Back in August, the United States Department of Energy and Cray announced plans for a third United States exascale supercomputer, El Capitan. Scheduled to be installed in Lawrence Livermore National Laboratory (LLNL) in early 2023, the system is intended primarily (but not exclusively) for use by the National Nuclear Security Administration (NNSA), who uses supercomputers in their ongoing nuclear weapons modeling. At the time the system was announced, The DOE and LLNL confirmed that they would be buying a Shasta system from Cray (now part of HPE), however the announcement at the time didn’t go into any detail about what hardware would actually be filling one of Cray’s very flexible supercomputers.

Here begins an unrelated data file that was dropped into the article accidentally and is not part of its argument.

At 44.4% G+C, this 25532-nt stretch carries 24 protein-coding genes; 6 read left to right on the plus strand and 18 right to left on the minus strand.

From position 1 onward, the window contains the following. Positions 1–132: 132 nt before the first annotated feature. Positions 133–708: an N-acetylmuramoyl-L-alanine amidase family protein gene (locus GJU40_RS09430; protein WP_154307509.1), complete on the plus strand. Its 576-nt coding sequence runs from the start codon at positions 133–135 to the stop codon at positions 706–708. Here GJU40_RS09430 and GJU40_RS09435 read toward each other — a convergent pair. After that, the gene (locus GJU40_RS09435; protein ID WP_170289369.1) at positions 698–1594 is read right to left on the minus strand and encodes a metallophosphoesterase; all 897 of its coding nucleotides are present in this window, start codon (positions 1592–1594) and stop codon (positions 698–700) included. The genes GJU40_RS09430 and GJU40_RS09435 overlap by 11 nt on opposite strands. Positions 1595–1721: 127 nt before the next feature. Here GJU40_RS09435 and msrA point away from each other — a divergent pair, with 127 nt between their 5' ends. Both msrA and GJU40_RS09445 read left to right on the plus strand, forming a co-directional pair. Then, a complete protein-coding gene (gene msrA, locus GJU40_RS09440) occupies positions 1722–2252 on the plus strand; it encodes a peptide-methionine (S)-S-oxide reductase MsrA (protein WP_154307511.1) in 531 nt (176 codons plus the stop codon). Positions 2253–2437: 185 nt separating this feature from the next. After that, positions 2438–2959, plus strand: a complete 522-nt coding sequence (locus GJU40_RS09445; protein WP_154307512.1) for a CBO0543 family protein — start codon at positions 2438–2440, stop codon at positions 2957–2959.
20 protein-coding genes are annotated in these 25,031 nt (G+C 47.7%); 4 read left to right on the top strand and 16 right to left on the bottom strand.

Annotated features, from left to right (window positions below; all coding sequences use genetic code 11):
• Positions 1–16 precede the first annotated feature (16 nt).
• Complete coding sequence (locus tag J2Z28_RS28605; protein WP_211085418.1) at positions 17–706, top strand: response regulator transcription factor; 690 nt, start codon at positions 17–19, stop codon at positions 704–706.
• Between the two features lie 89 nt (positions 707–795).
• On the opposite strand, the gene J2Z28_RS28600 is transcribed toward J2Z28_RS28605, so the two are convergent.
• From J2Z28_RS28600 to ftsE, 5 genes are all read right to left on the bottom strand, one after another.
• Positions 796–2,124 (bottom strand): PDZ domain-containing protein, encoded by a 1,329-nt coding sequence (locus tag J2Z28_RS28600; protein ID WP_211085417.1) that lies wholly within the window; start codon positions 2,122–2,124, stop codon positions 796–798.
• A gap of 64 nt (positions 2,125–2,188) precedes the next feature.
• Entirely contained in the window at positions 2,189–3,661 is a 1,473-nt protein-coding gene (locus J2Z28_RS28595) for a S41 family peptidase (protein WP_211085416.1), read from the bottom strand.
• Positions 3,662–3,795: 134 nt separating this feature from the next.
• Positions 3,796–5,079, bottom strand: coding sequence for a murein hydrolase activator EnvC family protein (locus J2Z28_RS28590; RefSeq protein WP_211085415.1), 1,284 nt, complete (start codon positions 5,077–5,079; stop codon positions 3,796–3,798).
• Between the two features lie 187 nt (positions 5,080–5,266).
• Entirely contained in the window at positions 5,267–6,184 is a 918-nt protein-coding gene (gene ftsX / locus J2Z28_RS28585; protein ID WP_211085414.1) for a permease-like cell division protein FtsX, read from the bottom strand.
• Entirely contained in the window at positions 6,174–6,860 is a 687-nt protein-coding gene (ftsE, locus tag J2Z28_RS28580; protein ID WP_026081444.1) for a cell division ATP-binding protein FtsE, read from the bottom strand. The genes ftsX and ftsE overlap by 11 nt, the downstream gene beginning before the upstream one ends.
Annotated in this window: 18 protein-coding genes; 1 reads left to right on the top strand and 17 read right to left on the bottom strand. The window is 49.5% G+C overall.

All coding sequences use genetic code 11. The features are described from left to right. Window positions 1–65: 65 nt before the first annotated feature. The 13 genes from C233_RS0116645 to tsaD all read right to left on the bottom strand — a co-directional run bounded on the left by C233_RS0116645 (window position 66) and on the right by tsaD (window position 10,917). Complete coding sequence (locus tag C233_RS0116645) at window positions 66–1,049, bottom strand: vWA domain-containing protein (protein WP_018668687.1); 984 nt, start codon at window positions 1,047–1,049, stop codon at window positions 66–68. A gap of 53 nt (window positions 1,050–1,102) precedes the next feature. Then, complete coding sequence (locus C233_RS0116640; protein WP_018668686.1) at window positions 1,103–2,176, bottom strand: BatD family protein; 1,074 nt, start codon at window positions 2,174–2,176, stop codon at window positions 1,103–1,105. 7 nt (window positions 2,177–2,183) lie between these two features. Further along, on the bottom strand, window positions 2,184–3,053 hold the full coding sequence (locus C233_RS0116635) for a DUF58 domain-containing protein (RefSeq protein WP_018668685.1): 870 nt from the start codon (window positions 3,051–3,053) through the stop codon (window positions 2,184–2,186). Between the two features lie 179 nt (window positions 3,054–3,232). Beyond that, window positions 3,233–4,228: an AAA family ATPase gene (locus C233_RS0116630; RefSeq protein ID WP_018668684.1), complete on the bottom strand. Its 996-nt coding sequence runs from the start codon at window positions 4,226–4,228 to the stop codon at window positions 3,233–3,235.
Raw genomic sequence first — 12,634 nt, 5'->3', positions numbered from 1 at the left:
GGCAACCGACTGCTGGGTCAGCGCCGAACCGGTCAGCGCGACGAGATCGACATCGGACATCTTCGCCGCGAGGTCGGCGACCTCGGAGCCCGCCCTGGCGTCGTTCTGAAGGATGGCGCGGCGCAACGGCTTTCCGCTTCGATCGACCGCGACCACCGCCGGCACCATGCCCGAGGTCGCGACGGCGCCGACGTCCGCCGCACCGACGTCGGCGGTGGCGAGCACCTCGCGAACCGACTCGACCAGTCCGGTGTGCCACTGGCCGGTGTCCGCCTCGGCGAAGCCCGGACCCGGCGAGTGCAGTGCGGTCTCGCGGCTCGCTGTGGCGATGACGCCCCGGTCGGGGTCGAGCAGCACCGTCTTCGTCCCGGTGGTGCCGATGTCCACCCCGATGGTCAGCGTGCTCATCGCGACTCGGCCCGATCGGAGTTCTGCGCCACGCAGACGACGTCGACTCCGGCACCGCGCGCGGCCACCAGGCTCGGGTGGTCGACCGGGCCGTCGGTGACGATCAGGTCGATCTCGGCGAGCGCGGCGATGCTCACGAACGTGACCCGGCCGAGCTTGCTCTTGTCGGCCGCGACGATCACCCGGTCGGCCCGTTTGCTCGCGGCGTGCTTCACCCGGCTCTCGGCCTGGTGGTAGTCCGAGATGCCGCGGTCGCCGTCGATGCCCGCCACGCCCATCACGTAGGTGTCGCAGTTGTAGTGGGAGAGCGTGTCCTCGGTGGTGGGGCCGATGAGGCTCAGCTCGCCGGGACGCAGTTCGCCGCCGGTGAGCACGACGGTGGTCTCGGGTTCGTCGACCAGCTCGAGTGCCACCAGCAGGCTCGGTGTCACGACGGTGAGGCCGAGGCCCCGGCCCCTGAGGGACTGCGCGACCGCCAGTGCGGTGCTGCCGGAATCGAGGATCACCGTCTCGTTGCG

But as of today, the wait is over. This afternoon the DOE and HPE are announcing the architectural details of the supercomputer, revealing that AMD will be providing both the CPUs and accelerators (GPUs), as well as revising the performance estimate for the supercomputer. Already expected to be the fastest of the US’s exascale systems, El Capitan was originally commissioned as a 1.5 exaflop system seven months ago. However thanks to some late configuration changes, the DOE now expects the system to reach 2 exaflops once it’s fully installed, which would cement its place at the top of the US’s supercomputer inventory.